MANILA, May 2, 2005
(STAR) By Mayen Jaymalin And Paolo Romero - As a gift to workers on Labor Day, President Arroyo has ordered an increase in the daily take-home pay of minimum wage earners and a package of other benefits.

"Upon my order, (Labor) Secretary (Patricia) Sto. Tomas will meet with the regional wage boards to set the proper wages within 30 days," Mrs. Arroyo said in a May Day speech before moderate labor groups at Malacañang.

The President directed the country’s 17 regional tripartite wages and productivity boards to set adjustments in the minimum wage rates of workers in their respective regions within 30 days, "with or without petitions for a salary increase."

The Trade Union Congress of the Philippines (TUCP), a moderate labor organization representing various sectors in the work force, said it was ready to argue its case for a P78 across-the-board salary increase for private workers before the wage boards.

Workers welcomed the President’s response to their demands that were contained in a manifesto and presented to her at Malacañang as the nation celebrated Labor Day.

"Let this successful dialogue between the President and legitimate labor groups signal a new dawn in our collective effort to create more jobs at decent wages," said former senator Ernesto Herrera, secretary general of TUCP, which led some 35 labor groups in presenting their 10-point demand.

They came out of the meeting very satisfied, said TUCP spokesman Alex Aguilar.

"We are very happy because she granted not only wage increase but all our demands," Aguilar said in an interview.

The President has also ordered the Department of Finance to study the possibility of exempting workers earning minimum pay and below from paying withholding taxes.

According to Aguilar, Mrs. Arroyo also allocated 50 hectares of land for the housing of workers and placed the National Labor Relations Commission (NLRC) under the supervision of the Department of Labor and Employment to speed up the resolution of pending labor cases.

DOLE said the President gave the directive to act on the workers’ demand for salary adjustments regardless of whether there is a pending petition before regional wage boards.

Bitonio assured that all RTWPBs are ready to come out with a decision within 30 days or even earlier.

"The boards can start with the process of determining wage increase because the regional chairmen have already updated the information needed in coming out with a decision," the labor official said.

For the wage board in the National Capital Region, he said a public hearing is set on May 9 regarding TUCP’s P78 petition to increase the minimum daily wage of about P280.

There are an estimated 34 million workers in the country apart from the 1.4 million state employees. Overseas, some eight million Filipinos are working in various parts of the globe.

Employers are opposed to a pay increase, claiming it would result in massive closures of small and medium enterprises and the retrenchment of workers nationwide.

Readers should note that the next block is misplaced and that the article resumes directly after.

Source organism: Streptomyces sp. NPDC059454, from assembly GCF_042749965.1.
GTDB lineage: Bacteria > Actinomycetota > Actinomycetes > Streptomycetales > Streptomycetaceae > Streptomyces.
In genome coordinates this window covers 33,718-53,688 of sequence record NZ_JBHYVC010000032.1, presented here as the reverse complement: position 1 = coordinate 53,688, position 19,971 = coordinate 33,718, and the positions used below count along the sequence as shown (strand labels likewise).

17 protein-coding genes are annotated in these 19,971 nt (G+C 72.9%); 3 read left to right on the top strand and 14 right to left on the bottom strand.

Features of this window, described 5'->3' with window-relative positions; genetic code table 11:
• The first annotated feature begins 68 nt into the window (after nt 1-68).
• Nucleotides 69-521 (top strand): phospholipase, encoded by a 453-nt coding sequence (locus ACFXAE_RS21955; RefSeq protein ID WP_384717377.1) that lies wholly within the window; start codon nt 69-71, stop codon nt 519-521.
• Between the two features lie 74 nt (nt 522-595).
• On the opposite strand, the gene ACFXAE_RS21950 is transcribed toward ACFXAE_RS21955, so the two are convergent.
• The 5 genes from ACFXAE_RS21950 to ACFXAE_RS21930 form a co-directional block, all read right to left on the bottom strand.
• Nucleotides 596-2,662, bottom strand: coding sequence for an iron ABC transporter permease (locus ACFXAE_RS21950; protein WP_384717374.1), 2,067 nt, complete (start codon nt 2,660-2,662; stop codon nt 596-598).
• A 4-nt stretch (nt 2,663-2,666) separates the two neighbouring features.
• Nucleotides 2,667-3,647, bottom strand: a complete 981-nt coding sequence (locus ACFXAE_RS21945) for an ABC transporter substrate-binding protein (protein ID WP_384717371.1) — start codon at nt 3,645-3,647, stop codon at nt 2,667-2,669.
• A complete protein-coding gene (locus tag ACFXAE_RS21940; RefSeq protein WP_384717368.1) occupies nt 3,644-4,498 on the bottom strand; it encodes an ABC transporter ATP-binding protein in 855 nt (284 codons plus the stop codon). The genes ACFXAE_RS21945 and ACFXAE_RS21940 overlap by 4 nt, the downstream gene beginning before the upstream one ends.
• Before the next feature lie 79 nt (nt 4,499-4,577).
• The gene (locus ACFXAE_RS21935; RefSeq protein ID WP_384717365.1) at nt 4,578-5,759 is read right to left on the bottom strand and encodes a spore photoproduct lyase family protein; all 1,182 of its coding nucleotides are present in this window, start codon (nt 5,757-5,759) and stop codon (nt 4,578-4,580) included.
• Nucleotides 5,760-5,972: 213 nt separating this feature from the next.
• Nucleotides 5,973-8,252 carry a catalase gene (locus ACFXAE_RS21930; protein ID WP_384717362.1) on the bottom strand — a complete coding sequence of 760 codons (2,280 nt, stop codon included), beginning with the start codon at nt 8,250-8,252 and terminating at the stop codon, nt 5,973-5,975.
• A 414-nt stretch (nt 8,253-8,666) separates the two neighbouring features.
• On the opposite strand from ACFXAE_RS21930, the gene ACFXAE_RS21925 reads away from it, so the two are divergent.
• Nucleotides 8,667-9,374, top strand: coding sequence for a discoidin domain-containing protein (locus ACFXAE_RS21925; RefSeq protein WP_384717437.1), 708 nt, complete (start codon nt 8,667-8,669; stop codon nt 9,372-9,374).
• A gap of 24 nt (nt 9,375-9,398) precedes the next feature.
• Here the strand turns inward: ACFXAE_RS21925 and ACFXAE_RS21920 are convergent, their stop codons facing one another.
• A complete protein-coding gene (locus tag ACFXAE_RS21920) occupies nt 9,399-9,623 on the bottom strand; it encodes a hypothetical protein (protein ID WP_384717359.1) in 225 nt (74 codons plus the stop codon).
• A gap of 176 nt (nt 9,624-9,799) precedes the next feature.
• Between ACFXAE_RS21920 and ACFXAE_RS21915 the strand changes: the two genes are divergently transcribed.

The government has rebuffed this, saying wage boards do not grant hefty across-the-board pay increases and allow only reasonable salary adjustments within a region that are affordable to employers.

The National Wages and Productivity Commission (NWPC), an attached agency of DOLE, further cited data indicating that increases in minimum wage was the last reason for the shutting down of businesses.

In her speech before labor groups, the President also thanked all domestic and foreign employers for employing Filipinos, whom she described as "industrious, highly skilled and respectable."

"I call on you to honor this day every day the sweat of the brow of your employees, who help you give you a good life," Mrs. Arroyo said. "In return, we must ensure your workers have a decent wage, a decent workplace, and a decent quality of life."

"We are country blessed with the best workers in the world… the quality of the Filipinos’ work is known and respected all over the world," Mrs. Arroyo said.

She said as President, it is her responsibility to make hard decisions to give workers "a new place in the sun, with good jobs, decent wages, better education, a cleaner and safer environment and social justice for all."

The Chief Executive vowed to improve the welfare of women and disabled workers. She also promised to strengthen tripartite mechanisms of government, labor and business to improve the economy. She said workers are the backbone of the country and the lifeblood of industry and commerce.

Speaking for the labor sector at the Malacañang meeting, TUCP president Democrito Mendoza also asked for a review of tariff agreements entered into by the Philippines with the World Trade Organization.

"Everyday, millions of Filipinos are weeping because of high consumer prices and fares, lack of money for the education of our children, medicine of parents who get sick, and payments for our rented homes, electricity water and many others," Mendoza said in Filipino.